UK government publishes Clean Growth Strategy

12th October 2017

Web turbine istock 518613640

Related Topics

Related tags

  • Agriculture ,
  • Energy ,
  • Central government ,
  • Technology


Scott Owen

The UK government has committed billions of pounds to funding low-carbon innovation and energy efficiency in its Clean Growth Strategy published today.

Presented by business and energy secretary Greg Clark, the long-awaited plan outlines how the government intends to cut carbon emissions while driving economic growth at the same time.

This will involve over £2.5bn of investment in low-carbon innovation between 2015 and 2021 – the largest increase in public spending on science, research and innovation for over three decades.

“This government has put clean growth at the heart of its industrial strategy to increase productivity, boost people’s earning power, and ensure Britain continues to lead the world in efforts to tackle climate change,” Clark said.

“The world is moving from being powered by polluting fossil fuels to clean energy. It is as big a change as the move from the age of steam to the age of oil, and Britain is showing the way.”

The strategy includes up to £505m of investment from the Department for Business, Energy and Industrial Strategy’s (BEIS) Energy Innovation Programme in accelerating the commercialisation of clean energy technologies.

This involves up to £20m of funding for a carbon capture and storage (CCS) demonstration programme, and the same amount for viability schemes for industries to switch to low-carbon fuels.

Up to £10 million will go towards innovations that provide low-carbon heat for buildings, and a further £10m to improve the energy efficiency of these buildings.

This was welcomed by the Energy Institute (EI), which said the strategy “breathes new life” into decarbonising the UK, delivering on the ‘asks’ of professionals working in the energy sector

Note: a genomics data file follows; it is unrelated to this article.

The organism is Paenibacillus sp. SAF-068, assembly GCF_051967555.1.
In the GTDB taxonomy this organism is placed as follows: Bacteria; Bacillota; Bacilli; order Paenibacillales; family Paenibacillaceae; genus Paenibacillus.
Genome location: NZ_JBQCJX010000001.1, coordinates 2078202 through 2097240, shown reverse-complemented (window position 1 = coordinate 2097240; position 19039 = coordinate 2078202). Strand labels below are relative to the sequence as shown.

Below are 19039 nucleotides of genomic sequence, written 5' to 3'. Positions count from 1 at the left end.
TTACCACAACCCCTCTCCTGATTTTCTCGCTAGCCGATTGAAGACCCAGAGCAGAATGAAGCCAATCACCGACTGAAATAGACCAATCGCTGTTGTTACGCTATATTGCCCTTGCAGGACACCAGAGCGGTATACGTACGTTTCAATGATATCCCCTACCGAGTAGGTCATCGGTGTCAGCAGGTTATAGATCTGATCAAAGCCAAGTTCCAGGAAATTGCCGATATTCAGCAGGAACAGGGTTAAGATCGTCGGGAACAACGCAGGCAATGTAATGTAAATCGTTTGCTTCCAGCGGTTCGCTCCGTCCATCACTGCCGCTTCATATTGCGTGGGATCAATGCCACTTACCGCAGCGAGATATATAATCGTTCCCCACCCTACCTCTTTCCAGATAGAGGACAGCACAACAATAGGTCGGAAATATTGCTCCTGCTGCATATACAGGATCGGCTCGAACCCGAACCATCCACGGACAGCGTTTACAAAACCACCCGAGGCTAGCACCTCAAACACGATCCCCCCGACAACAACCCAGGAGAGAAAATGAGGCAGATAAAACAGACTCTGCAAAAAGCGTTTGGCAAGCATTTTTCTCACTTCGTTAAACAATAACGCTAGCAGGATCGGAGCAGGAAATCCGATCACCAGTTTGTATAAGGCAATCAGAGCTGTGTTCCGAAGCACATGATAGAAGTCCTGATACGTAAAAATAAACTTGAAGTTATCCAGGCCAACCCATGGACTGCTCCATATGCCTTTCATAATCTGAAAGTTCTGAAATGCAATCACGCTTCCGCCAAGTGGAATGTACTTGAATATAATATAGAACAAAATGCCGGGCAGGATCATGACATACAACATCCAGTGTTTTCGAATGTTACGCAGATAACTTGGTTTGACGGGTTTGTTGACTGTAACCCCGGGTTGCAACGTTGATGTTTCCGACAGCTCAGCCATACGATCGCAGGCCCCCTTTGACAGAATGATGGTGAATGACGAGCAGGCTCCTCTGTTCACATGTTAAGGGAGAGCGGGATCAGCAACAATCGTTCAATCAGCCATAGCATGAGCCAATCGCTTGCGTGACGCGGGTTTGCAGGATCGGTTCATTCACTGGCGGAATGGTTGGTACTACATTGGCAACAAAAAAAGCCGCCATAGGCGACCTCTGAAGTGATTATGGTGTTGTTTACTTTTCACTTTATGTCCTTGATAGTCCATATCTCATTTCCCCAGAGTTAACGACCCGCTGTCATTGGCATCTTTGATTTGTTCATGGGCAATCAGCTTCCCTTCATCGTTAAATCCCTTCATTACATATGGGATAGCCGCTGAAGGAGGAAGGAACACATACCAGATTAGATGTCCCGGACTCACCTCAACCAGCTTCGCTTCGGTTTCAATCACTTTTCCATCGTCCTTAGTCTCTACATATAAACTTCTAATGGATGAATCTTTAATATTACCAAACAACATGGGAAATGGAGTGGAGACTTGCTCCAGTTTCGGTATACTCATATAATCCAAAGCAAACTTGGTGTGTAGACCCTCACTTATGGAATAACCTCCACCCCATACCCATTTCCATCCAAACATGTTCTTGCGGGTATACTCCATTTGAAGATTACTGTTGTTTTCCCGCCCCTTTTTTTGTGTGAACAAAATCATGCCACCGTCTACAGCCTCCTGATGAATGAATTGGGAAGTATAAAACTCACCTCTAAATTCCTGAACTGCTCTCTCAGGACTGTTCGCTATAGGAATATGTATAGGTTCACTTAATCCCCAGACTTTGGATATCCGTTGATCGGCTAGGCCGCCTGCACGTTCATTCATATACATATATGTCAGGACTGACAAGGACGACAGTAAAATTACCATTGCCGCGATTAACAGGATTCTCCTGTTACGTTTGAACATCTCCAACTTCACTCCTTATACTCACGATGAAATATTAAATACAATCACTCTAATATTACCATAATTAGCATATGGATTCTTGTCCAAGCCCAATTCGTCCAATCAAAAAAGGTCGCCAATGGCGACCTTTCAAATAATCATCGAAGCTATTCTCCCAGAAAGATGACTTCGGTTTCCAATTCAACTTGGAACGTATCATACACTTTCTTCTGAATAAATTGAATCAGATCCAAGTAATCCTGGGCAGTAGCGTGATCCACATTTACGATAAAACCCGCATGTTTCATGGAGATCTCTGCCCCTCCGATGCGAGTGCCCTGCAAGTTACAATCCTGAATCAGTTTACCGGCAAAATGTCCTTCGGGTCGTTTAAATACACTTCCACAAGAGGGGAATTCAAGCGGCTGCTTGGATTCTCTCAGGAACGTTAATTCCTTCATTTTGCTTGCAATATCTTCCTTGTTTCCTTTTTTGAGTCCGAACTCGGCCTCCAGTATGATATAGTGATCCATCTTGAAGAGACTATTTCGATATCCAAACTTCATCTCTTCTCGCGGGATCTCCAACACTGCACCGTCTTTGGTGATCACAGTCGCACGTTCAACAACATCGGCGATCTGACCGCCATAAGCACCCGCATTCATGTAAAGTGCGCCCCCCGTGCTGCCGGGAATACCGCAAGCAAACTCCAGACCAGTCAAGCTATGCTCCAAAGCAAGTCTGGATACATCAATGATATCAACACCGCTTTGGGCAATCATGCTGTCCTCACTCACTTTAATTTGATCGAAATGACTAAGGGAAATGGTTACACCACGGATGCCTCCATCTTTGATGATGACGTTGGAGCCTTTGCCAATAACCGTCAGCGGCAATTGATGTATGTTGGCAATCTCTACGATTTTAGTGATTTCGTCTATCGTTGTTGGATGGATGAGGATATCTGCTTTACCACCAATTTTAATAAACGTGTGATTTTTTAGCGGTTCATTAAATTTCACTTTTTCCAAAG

“Taking energy efficiency seriously in homes, businesses and industry will cut emissions, bring down bills and increase productivity more effectively than anything else,” EI CEO, Louise Kingham, said.

“Putting CCS back at the table and action to tackle emissions from heat, alongside renewables, nuclear and electric vehicles make this a credible plan.”

Other notable features of the strategy include:

• £1bn funding the take-up of ultra-low emission vehicles • £3.6 billion of investment to upgrade the energy efficiency of around a million homes • Developing a package of measures to support businesses to improve their energy productivity, by at least 20% by 2030 • Phasing out the use of unabated coal to produce electricity by 2025 • Designing a new system of future agricultural support to focus on delivering better environmental outcomes after the UK leaves the EU.

IEMA policy lead, Nick Blyth, said that the institute welcomed the publication of the strategy, saying there has been much frustration by the “stop-start” approach to policy recently, such as the loss of carbon capture support in 2015.

“It is encouraging that some commitments are returning through this new plan, and we are also hopeful to see signs of a more joined-up approach,” he continued.

“IEMA members would also support further development for a much more lasting policy landscape, which is essential in providing confidence for business and investors, and continuing the UK’s journey to a pioneering, prosperous zero-carbon economy.”